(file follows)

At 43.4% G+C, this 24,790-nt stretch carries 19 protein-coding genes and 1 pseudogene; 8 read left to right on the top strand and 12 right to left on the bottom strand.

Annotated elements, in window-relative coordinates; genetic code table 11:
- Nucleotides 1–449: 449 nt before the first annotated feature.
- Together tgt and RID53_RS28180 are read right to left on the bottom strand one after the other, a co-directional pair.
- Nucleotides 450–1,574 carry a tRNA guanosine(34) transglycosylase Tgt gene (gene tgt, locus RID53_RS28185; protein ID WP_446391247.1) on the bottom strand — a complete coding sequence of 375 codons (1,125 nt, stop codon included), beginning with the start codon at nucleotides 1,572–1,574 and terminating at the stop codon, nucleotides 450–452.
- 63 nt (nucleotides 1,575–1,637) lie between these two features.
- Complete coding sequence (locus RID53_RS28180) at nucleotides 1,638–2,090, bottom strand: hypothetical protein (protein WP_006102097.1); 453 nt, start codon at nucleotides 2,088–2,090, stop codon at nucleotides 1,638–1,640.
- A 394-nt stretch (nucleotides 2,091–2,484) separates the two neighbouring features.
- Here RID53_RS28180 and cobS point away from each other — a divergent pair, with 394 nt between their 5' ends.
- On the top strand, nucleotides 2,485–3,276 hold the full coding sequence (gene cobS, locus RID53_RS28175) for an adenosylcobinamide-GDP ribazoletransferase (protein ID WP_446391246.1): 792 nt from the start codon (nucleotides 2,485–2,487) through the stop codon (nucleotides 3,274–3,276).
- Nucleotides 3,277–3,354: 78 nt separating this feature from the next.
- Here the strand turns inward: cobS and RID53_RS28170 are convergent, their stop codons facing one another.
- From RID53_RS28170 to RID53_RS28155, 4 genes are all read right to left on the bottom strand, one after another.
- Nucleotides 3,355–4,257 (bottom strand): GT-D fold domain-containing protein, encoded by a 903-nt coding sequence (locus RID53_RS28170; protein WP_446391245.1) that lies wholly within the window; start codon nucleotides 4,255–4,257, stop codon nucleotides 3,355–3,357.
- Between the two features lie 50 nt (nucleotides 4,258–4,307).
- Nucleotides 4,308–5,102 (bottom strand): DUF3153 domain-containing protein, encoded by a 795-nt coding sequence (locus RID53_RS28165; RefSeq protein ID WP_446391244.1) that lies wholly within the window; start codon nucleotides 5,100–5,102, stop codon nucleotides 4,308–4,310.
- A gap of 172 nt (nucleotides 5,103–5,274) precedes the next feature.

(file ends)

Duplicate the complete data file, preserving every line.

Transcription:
At 43.4% G+C, this 24,790-nt stretch carries 19 protein-coding genes and 1 pseudogene; 8 read left to right on the top strand and 12 right to left on the bottom strand.

Annotated elements, in window-relative coordinates; genetic code table 11:
- Nucleotides 1–449: 449 nt before the first annotated feature.
- Together tgt and RID53_RS28180 are read right to left on the bottom strand one after the other, a co-directional pair.
- Nucleotides 450–1,574 carry a tRNA guanosine(34) transglycosylase Tgt gene (gene tgt, locus RID53_RS28185; protein ID WP_446391247.1) on the bottom strand — a complete coding sequence of 375 codons (1,125 nt, stop codon included), beginning with the start codon at nucleotides 1,572–1,574 and terminating at the stop codon, nucleotides 450–452.
- 63 nt (nucleotides 1,575–1,637) lie between these two features.
- Complete coding sequence (locus RID53_RS28180) at nucleotides 1,638–2,090, bottom strand: hypothetical protein (protein WP_006102097.1); 453 nt, start codon at nucleotides 2,088–2,090, stop codon at nucleotides 1,638–1,640.
- A 394-nt stretch (nucleotides 2,091–2,484) separates the two neighbouring features.
- Here RID53_RS28180 and cobS point away from each other — a divergent pair, with 394 nt between their 5' ends.
- On the top strand, nucleotides 2,485–3,276 hold the full coding sequence (gene cobS, locus RID53_RS28175) for an adenosylcobinamide-GDP ribazoletransferase (protein ID WP_446391246.1): 792 nt from the start codon (nucleotides 2,485–2,487) through the stop codon (nucleotides 3,274–3,276).
- Nucleotides 3,277–3,354: 78 nt separating this feature from the next.
- Here the strand turns inward: cobS and RID53_RS28170 are convergent, their stop codons facing one another.
- From RID53_RS28170 to RID53_RS28155, 4 genes are all read right to left on the bottom strand, one after another.
- Nucleotides 3,355–4,257 (bottom strand): GT-D fold domain-containing protein, encoded by a 903-nt coding sequence (locus RID53_RS28170; protein WP_446391245.1) that lies wholly within the window; start codon nucleotides 4,255–4,257, stop codon nucleotides 3,355–3,357.
- Between the two features lie 50 nt (nucleotides 4,258–4,307).
- Nucleotides 4,308–5,102 (bottom strand): DUF3153 domain-containing protein, encoded by a 795-nt coding sequence (locus RID53_RS28165; RefSeq protein ID WP_446391244.1) that lies wholly within the window; start codon nucleotides 5,100–5,102, stop codon nucleotides 4,308–4,310.
- A gap of 172 nt (nucleotides 5,103–5,274) precedes the next feature.